• Defenselessness - Remember, a cat's main way of defending itself is by using its claws. When the cat realizes that is not longer has its claws, it will feel defenseless. This can cause the cat to feel afraid all of the time. Many declawed cats spend the rest of their lives hiding, because they fear an encounter with a predator against which they no longer have any defense.
  • Aggressiveness - Once the claws are gone, the only defense that a cat has left is her teeth. Some cats have been known to start biting because they are afraid and feel the need to stave off any possible attack before it even begins.
  • Aversion to the Litter Box - After surgery, it can be very painful for a cat to step into the litter box. This means that the cat is going to associate the litter box with extreme pain. This causes an aversion to the litter box and the cat is then going to begin relieving herself in other areas of the house.

Many cat owners made the decision to declaw their cat in order to save their carpet or furniture from being scratched. Many of those same cat owners later surrendered the cat to a shelter because they could not deal with the behavior changes, such as the examples above, that occurred after the surgery.

A cat is going to scratch. It is as natural to them as breathing. While you cannot train a cat not to scratch, you can teach the cat to scratch in an appropriate place, such as a scratching post.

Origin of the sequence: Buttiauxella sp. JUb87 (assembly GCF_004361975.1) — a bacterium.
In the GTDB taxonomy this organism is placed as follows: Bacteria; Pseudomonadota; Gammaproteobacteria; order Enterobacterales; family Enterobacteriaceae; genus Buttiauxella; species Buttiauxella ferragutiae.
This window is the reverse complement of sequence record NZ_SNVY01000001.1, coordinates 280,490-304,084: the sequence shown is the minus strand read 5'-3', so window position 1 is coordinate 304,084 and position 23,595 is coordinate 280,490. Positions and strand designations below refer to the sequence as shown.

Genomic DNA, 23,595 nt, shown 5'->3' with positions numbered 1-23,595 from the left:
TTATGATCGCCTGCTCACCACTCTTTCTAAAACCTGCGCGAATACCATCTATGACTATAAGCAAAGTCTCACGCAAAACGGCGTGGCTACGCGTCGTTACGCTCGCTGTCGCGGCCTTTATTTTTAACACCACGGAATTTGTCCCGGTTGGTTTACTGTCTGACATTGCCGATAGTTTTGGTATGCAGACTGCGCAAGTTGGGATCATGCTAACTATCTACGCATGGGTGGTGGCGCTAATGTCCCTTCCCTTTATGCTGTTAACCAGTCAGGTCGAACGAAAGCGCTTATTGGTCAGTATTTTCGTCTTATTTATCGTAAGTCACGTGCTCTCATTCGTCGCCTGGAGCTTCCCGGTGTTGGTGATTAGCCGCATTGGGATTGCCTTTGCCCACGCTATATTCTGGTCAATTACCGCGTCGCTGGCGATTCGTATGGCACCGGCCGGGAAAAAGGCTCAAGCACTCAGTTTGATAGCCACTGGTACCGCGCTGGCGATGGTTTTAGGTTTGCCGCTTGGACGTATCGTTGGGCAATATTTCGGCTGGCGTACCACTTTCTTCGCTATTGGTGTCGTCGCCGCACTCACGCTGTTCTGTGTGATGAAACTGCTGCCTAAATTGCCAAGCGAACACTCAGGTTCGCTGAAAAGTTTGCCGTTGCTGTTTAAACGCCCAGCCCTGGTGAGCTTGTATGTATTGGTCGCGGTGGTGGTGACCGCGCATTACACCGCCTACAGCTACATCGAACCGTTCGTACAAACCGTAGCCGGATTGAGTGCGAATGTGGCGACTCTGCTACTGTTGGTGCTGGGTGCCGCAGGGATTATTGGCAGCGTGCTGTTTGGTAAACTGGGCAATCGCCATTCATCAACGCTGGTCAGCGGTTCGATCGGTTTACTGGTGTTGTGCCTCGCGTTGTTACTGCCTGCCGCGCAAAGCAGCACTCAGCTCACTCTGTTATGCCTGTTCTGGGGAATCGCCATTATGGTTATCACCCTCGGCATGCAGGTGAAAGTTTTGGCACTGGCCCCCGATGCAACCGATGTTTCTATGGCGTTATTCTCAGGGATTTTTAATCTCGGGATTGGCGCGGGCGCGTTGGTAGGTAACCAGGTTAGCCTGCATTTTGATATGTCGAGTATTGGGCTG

Training a cat to direct his scratching away from inappropriate areas and onto the scratching post is not something that will happen overnight. With a little patience and some trial and error about which type of scratching post your cat prefers, you can teach your cat to scratch in the right places.

While going through the process of teaching your cat to use the scratching posts, there are items that can be placed on your sofa and carpet to discourage your cat from scratching there. Pet stores sell products designed for this purpose, but there are household items, such as tin foil, that can work just as well.

There is absolutely no medical benefit for declawing a cat. It is purely an act that is meant to make owning a cat more pleasant and convenient for the people who should be caring for the cat. No reasonable person would consider removing a dog's voice box to stop him from barking, or his teeth to ensure he will not bite. Why then should anyone be allowed to subject a cat to a surgery that provides zero medical benefits to the cat and, in fact, can do a lot of harm?

This ethical question is discussed often by those in authority. So cruel has this surgery been declared that many countries have outlawed the practice altogether.

Below is a partial list of the countries that have made the practice of declawing a cat illegal.

  • England
  • New Zealand
  • Wales
  • Northern Ireland
  • Sweden
  • Norway
  • Switzerland
  • Scotland
  • Netherlands
  • Germany
  • Brazil

Hopefully, as more government officials in more countries learn about how cruel this practice is, the list of countries that ban the surgery will continue to grow.

People shouldn't take an animal and, through the use of potentially harmful surgery, try to change that animal to make it better fit into the lifestyle of the person. If a cat scratching your couch is something that you just cannot live with, then consider a companion animal other than a cat.

So what about Joan's sofa? "I cover the scratches with a blanket," she said. "And me and my healthy, happy cat snuggle on it every night."